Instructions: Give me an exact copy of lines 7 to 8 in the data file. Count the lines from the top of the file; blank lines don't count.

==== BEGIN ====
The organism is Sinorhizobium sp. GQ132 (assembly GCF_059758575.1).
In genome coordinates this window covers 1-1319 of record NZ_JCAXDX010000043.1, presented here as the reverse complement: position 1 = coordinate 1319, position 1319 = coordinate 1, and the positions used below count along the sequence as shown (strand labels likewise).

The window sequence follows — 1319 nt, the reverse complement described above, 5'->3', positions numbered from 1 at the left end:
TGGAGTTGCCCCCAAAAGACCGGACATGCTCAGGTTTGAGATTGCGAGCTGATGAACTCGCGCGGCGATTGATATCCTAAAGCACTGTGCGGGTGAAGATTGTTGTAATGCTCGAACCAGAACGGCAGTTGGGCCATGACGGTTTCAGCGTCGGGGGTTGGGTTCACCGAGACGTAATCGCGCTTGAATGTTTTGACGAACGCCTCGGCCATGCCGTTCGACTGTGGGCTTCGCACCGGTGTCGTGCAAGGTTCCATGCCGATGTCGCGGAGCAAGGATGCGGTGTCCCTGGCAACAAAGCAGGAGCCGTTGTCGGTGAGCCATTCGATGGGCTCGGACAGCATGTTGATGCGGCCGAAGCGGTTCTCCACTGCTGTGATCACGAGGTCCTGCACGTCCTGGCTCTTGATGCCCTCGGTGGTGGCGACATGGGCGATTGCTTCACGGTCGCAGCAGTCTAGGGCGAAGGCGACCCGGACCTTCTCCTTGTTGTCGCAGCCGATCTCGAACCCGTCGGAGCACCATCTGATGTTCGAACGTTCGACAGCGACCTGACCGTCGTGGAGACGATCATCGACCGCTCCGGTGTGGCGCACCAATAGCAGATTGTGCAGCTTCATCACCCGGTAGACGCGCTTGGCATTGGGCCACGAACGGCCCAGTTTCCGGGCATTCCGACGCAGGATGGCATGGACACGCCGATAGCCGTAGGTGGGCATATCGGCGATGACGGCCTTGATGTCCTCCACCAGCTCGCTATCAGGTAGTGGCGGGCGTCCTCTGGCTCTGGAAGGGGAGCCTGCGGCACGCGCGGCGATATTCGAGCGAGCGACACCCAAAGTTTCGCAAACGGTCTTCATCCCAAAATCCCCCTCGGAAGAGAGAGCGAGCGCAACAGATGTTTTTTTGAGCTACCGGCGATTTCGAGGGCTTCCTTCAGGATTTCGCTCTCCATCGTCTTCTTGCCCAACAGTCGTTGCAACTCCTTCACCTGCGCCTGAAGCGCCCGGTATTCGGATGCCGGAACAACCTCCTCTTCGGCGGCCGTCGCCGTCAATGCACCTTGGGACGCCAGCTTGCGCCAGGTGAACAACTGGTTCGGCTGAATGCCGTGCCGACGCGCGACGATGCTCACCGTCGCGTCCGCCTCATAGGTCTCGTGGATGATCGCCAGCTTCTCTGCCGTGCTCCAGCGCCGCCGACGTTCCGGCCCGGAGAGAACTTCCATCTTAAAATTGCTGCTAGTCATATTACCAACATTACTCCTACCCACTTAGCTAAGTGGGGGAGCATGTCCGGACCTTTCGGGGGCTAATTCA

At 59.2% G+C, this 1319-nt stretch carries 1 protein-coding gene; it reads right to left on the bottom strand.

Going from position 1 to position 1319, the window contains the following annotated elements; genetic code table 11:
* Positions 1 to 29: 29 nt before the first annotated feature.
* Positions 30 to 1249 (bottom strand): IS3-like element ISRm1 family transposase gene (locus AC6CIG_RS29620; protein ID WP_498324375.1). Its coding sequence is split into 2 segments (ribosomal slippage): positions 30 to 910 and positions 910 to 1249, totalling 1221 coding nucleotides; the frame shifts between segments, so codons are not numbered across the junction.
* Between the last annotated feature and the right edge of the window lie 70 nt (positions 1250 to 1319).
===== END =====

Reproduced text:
* Positions 1 to 29: 29 nt before the first annotated feature.
* Positions 30 to 1249 (bottom strand): IS3-like element ISRm1 family transposase gene (locus AC6CIG_RS29620; protein ID WP_498324375.1). Its coding sequence is split into 2 segments (ribosomal slippage): positions 30 to 910 and positions 910 to 1249, totalling 1221 coding nucleotides; the frame shifts between segments, so codons are not numbered across the junction.